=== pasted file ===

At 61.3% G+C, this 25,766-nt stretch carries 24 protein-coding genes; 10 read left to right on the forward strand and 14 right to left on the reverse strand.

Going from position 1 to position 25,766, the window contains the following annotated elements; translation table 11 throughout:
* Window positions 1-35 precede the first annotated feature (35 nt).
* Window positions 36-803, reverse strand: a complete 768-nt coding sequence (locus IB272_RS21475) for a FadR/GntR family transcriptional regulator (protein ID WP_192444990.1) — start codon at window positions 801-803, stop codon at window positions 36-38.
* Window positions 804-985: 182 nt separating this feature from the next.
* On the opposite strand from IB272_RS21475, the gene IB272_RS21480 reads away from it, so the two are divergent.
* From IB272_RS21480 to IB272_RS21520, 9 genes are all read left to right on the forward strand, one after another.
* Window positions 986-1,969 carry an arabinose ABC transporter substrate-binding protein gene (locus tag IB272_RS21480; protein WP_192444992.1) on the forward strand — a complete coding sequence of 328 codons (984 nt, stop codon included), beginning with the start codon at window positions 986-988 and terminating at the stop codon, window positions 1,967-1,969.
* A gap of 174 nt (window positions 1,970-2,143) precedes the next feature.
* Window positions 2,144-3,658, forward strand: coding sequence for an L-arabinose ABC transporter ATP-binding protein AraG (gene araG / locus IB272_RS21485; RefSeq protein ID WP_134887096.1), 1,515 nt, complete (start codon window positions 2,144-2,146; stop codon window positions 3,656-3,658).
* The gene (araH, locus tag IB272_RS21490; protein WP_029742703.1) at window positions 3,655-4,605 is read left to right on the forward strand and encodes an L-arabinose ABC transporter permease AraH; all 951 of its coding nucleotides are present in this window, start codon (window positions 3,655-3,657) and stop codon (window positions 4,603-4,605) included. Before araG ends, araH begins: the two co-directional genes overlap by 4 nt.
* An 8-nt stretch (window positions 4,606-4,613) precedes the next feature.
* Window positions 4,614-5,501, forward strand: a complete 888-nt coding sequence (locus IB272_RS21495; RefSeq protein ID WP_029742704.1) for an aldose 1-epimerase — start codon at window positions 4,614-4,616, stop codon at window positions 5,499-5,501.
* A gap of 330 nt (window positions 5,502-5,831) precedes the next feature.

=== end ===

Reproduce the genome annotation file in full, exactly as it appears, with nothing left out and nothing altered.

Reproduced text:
At 61.3% G+C, this 25,766-nt stretch carries 24 protein-coding genes; 10 read left to right on the forward strand and 14 right to left on the reverse strand.

Going from position 1 to position 25,766, the window contains the following annotated elements; translation table 11 throughout:
* Window positions 1-35 precede the first annotated feature (35 nt).
* Window positions 36-803, reverse strand: a complete 768-nt coding sequence (locus IB272_RS21475) for a FadR/GntR family transcriptional regulator (protein ID WP_192444990.1) — start codon at window positions 801-803, stop codon at window positions 36-38.
* Window positions 804-985: 182 nt separating this feature from the next.
* On the opposite strand from IB272_RS21475, the gene IB272_RS21480 reads away from it, so the two are divergent.
* From IB272_RS21480 to IB272_RS21520, 9 genes are all read left to right on the forward strand, one after another.
* Window positions 986-1,969 carry an arabinose ABC transporter substrate-binding protein gene (locus tag IB272_RS21480; protein WP_192444992.1) on the forward strand — a complete coding sequence of 328 codons (984 nt, stop codon included), beginning with the start codon at window positions 986-988 and terminating at the stop codon, window positions 1,967-1,969.
* A gap of 174 nt (window positions 1,970-2,143) precedes the next feature.
* Window positions 2,144-3,658, forward strand: coding sequence for an L-arabinose ABC transporter ATP-binding protein AraG (gene araG / locus IB272_RS21485; RefSeq protein ID WP_134887096.1), 1,515 nt, complete (start codon window positions 2,144-2,146; stop codon window positions 3,656-3,658).
* The gene (araH, locus tag IB272_RS21490; protein WP_029742703.1) at window positions 3,655-4,605 is read left to right on the forward strand and encodes an L-arabinose ABC transporter permease AraH; all 951 of its coding nucleotides are present in this window, start codon (window positions 3,655-3,657) and stop codon (window positions 4,603-4,605) included. Before araG ends, araH begins: the two co-directional genes overlap by 4 nt.
* An 8-nt stretch (window positions 4,606-4,613) precedes the next feature.
* Window positions 4,614-5,501, forward strand: a complete 888-nt coding sequence (locus IB272_RS21495; RefSeq protein ID WP_029742704.1) for an aldose 1-epimerase — start codon at window positions 4,614-4,616, stop codon at window positions 5,499-5,501.
* A gap of 330 nt (window positions 5,502-5,831) precedes the next feature.